SPY363.67+1.01 0.28%
DIA299.24+0.50 0.17%
IXIC12,205.85+111.44 0.92%

Masimo Study Investigating Effects of Patient Blood Management Program with Masimo SpHb, Noninvasive, Continuous Hemoglobin Monitoring, on Postoperative Cancer Patients published in Blood Transfusion

Masimo (NASDAQ: MASI) announced today the findings of a study published in Blood Transfusion in which Dr.

· 11/16/2020 05:47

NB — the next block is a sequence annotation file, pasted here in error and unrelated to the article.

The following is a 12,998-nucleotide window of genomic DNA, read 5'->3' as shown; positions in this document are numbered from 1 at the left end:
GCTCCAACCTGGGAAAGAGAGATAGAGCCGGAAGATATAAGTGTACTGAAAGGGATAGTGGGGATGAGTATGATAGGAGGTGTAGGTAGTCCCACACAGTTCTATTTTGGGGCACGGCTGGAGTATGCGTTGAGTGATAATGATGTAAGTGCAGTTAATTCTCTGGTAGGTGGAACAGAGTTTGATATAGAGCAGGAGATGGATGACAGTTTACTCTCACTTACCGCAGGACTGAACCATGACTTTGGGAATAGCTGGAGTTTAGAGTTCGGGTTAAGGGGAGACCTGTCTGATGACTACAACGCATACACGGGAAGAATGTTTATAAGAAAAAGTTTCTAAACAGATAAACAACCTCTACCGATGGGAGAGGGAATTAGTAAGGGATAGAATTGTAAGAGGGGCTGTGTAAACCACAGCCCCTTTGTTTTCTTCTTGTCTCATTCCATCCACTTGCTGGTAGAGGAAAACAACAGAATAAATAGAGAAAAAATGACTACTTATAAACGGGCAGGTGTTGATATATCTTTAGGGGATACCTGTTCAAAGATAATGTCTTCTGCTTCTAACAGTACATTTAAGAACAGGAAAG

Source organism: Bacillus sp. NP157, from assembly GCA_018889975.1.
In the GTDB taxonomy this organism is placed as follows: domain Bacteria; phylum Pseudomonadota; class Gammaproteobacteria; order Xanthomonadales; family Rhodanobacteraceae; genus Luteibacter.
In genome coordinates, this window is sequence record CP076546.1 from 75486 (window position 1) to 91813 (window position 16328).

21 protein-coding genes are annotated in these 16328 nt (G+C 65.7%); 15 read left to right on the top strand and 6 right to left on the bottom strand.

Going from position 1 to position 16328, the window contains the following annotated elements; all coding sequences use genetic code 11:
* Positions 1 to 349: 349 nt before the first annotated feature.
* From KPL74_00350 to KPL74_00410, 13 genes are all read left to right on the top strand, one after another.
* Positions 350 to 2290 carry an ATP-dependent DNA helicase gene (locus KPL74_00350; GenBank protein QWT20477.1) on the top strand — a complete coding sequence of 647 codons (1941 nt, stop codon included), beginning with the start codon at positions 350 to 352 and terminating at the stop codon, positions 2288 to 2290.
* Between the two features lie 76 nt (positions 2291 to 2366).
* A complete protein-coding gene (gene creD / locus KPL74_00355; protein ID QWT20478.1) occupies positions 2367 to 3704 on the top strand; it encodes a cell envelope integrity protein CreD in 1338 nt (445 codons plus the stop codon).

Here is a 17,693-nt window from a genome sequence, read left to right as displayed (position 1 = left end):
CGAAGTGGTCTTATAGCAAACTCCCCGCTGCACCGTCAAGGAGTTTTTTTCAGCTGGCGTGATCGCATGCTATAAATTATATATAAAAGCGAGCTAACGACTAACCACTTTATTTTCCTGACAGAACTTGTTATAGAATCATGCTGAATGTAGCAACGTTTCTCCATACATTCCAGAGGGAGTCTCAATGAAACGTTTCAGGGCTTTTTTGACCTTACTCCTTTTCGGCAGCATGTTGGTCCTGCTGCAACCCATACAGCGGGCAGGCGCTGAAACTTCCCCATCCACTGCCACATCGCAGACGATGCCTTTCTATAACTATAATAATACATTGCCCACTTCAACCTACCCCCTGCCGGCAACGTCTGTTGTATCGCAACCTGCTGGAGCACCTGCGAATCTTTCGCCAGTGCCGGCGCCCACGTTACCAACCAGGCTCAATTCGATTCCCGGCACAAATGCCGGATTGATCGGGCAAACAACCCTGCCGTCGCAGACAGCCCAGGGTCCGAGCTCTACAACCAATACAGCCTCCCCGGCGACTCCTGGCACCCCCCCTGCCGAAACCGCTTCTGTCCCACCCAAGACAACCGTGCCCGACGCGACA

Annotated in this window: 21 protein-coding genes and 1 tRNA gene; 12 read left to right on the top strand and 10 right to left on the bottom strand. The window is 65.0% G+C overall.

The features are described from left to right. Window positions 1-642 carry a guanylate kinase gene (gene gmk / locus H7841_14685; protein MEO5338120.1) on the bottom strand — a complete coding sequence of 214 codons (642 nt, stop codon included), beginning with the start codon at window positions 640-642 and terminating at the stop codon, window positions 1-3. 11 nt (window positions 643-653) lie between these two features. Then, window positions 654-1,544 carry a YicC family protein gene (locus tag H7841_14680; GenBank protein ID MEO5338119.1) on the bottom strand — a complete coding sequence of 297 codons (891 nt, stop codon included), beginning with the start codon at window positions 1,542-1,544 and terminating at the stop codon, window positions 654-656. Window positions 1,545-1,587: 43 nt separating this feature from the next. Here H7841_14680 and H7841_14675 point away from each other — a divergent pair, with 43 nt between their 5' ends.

Masimo (NASDAQ:MASI) announced today the findings of a study published in Blood Transfusion in which Dr. Lucia Merolle and colleagues at the Azienda USL-IRCCS of Reggio Emilia, Italy investigated the impact of applying a patient blood management program, including use of noninvasive and continuous hemoglobin monitoring, Masimo SpHb®, to the care of postoperative cancer patients.1 The study found that using SpHb as part of a patient blood management program not only increased how often postoperative blood transfusions were appropriate, but decreased the total and mean number of blood units transfused per patient. This press release features multimedia. View the full release here: https://www.businesswire.com/news/home/20201115005174/en/ Masimo Radical-7® with SpHb® (Photo: Business Wire) Masimo Radical-7® with SpHb® (Photo: Business Wire) Patient blood management (PBM) is "an evidence-based, multidisciplinary approach aimed at optimizing the care of patients who might need blood transfusions." Recognizing that PBM might have specific benefits for surgical oncology patients, the researchers implemented a two-step PBM program and compared three groups of postoperative adult cancer patients who underwent major surgery between 2014 and 2017. Step 1 PBM included seminars and training designed to teach semi-intensive post-surgical personnel the principles of PBM. Step 2 PBM added the use of SpHb monitored with Masimo Radical-7® Pulse CO-Oximeters® with SpHb. Audit 1 reviewed data for 200 patients whose post-surgical care did not incorporate PBM. Audit 2 was of 200 patients whose care incorporated Stage 1 PBM, and Audit 3 was of 200 patients whose care incorporated Stage 2 PBM along with continuous SpHb monitoring. Using guidelines developed by the Italian Society of Transfusion Medicine and Immunohaematology (SIMTI), the researchers found that transfusion appropriateness rose from 38% in Audit 1 patients, to 75% in Audit 2 patients (Step 1 PBM), to 79% in Audit 3 patients (Step 2 PBM, with SpHb). The total number of red blood cell (RBC) units transfused was similar for Audit 1 and Audit 2 patients (52 and 58 units, respectively), but dropped to 39 units with the addition of SpHb monitoring to PBM (Audit 3). The mean number of RBC units transfused was the same for Audit 1 and Audit 2 patients (1.8 units/patient), but again, with the addition of SpHb monitoring (Audit 3), the mean dropped to 1.3 units/patient. The researchers concluded, "Our PBM bundle positively impacted RBC transfusion appropriateness in post-surgical cancer patients, both in terms of quality and quantity. A structured PBM program specifically dedicated to surgical oncology should cover the entire perioperative period and might further improve transfusion appropriateness in these patients. The publication of guidelines on the management of anemia in surgical oncology should be a priority." In other clinical studies, continuous monitoring with SpHb as part of PBM programs has been found to improve outcomes, such as reducing the percentage of patients receiving transfusions,2 reducing the units of red blood cells transfused per patient,3-4 reducing the time to transfusion,5 reducing costs,6 and even reducing mortality 30 and 90 days after surgery by 33% and 29%, respectively.7 With the addition of the Italian study, the evidence of SpHb's impact on outcomes spans the globe, representing 6 countries on 4 different continents.1-7 Today, SpHb technology supports clinicians in over 75 countries around the world.8 SpHb is not intended to replace laboratory blood testing. Clinical decisions regarding red blood cell transfusions should be based on the clinician's judgment considering, among other factors, patient condition, continuous SpHb monitoring, and laboratory diagnostic tests using blood samples.